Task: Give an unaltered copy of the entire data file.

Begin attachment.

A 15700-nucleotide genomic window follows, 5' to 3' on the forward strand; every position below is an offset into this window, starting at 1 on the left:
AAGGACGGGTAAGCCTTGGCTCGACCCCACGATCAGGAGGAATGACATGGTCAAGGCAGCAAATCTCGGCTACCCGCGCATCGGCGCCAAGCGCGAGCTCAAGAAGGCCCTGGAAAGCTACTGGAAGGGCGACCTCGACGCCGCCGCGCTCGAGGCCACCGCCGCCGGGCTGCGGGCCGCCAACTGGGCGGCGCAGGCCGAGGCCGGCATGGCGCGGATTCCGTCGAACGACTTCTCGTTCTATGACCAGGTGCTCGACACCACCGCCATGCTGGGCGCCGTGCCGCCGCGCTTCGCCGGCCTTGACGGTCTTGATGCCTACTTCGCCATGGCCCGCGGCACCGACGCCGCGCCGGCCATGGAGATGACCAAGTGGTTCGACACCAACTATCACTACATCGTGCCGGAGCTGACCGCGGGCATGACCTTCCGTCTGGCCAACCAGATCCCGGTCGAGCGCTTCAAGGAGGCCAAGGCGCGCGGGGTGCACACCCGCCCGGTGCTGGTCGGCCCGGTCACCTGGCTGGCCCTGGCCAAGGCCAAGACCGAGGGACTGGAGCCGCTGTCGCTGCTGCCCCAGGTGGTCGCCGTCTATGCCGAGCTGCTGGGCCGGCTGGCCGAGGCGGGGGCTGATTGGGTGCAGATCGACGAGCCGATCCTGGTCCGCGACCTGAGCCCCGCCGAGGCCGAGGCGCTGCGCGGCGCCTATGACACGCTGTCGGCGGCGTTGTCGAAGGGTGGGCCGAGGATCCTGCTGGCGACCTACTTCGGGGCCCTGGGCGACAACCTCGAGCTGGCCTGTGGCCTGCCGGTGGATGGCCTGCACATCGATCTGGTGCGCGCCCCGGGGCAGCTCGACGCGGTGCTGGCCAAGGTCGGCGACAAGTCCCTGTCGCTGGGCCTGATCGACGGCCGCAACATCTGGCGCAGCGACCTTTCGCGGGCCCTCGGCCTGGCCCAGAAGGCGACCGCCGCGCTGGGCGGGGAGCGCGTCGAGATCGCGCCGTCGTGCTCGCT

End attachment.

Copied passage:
A 15700-nucleotide genomic window follows, 5' to 3' on the forward strand; every position below is an offset into this window, starting at 1 on the left:
AAGGACGGGTAAGCCTTGGCTCGACCCCACGATCAGGAGGAATGACATGGTCAAGGCAGCAAATCTCGGCTACCCGCGCATCGGCGCCAAGCGCGAGCTCAAGAAGGCCCTGGAAAGCTACTGGAAGGGCGACCTCGACGCCGCCGCGCTCGAGGCCACCGCCGCCGGGCTGCGGGCCGCCAACTGGGCGGCGCAGGCCGAGGCCGGCATGGCGCGGATTCCGTCGAACGACTTCTCGTTCTATGACCAGGTGCTCGACACCACCGCCATGCTGGGCGCCGTGCCGCCGCGCTTCGCCGGCCTTGACGGTCTTGATGCCTACTTCGCCATGGCCCGCGGCACCGACGCCGCGCCGGCCATGGAGATGACCAAGTGGTTCGACACCAACTATCACTACATCGTGCCGGAGCTGACCGCGGGCATGACCTTCCGTCTGGCCAACCAGATCCCGGTCGAGCGCTTCAAGGAGGCCAAGGCGCGCGGGGTGCACACCCGCCCGGTGCTGGTCGGCCCGGTCACCTGGCTGGCCCTGGCCAAGGCCAAGACCGAGGGACTGGAGCCGCTGTCGCTGCTGCCCCAGGTGGTCGCCGTCTATGCCGAGCTGCTGGGCCGGCTGGCCGAGGCGGGGGCTGATTGGGTGCAGATCGACGAGCCGATCCTGGTCCGCGACCTGAGCCCCGCCGAGGCCGAGGCGCTGCGCGGCGCCTATGACACGCTGTCGGCGGCGTTGTCGAAGGGTGGGCCGAGGATCCTGCTGGCGACCTACTTCGGGGCCCTGGGCGACAACCTCGAGCTGGCCTGTGGCCTGCCGGTGGATGGCCTGCACATCGATCTGGTGCGCGCCCCGGGGCAGCTCGACGCGGTGCTGGCCAAGGTCGGCGACAAGTCCCTGTCGCTGGGCCTGATCGACGGCCGCAACATCTGGCGCAGCGACCTTTCGCGGGCCCTCGGCCTGGCCCAGAAGGCGACCGCCGCGCTGGGCGGGGAGCGCGTCGAGATCGCGCCGTCGTGCTCGCT